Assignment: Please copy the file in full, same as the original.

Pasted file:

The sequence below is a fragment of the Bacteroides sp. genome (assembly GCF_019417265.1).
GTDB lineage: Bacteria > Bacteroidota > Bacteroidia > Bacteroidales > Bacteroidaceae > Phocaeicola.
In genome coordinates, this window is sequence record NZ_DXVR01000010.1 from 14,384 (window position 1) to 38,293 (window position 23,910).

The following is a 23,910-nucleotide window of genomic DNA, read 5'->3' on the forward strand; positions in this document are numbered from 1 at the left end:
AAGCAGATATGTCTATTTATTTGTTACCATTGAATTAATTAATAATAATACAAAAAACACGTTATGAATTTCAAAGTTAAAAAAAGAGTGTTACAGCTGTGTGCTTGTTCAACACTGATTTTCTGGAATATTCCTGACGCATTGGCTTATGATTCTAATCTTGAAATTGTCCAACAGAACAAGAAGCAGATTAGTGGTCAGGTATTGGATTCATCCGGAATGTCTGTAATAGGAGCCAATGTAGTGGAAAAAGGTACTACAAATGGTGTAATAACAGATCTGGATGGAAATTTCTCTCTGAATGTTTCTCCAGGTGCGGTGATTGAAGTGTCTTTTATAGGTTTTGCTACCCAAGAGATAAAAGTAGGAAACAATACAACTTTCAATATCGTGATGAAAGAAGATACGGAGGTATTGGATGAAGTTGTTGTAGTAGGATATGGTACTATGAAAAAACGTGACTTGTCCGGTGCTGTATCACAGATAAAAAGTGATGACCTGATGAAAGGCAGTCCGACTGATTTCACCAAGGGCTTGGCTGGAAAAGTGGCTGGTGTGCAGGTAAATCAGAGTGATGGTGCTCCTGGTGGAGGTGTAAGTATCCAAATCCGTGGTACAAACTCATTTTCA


The sequence below is a fragment of the Bacteroides sp. genome (assembly GCF_019417265.1).
GTDB lineage: Bacteria > Bacteroidota > Bacteroidia > Bacteroidales > Bacteroidaceae > Phocaeicola.
In genome coordinates, this window is sequence record NZ_DXVR01000010.1 from 14,384 (window position 1) to 38,293 (window position 23,910).

The following is a 23,910-nucleotide window of genomic DNA, read 5'->3' on the forward strand; positions in this document are numbered from 1 at the left end:
AAGCAGATATGTCTATTTATTTGTTACCATTGAATTAATTAATAATAATACAAAAAACACGTTATGAATTTCAAAGTTAAAAAAAGAGTGTTACAGCTGTGTGCTTGTTCAACACTGATTTTCTGGAATATTCCTGACGCATTGGCTTATGATTCTAATCTTGAAATTGTCCAACAGAACAAGAAGCAGATTAGTGGTCAGGTATTGGATTCATCCGGAATGTCTGTAATAGGAGCCAATGTAGTGGAAAAAGGTACTACAAATGGTGTAATAACAGATCTGGATGGAAATTTCTCTCTGAATGTTTCTCCAGGTGCGGTGATTGAAGTGTCTTTTATAGGTTTTGCTACCCAAGAGATAAAAGTAGGAAACAATACAACTTTCAATATCGTGATGAAAGAAGATACGGAGGTATTGGATGAAGTTGTTGTAGTAGGATATGGTACTATGAAAAAACGTGACTTGTCCGGTGCTGTATCACAGATAAAAAGTGATGACCTGATGAAAGGCAGTCCGACTGATTTCACCAAGGGCTTGGCTGGAAAAGTGGCTGGTGTGCAGGTAAATCAGAGTGATGGTGCTCCTGGTGGAGGTGTAAGTATCCAAATCCGTGGTACAAACTCATTTTCA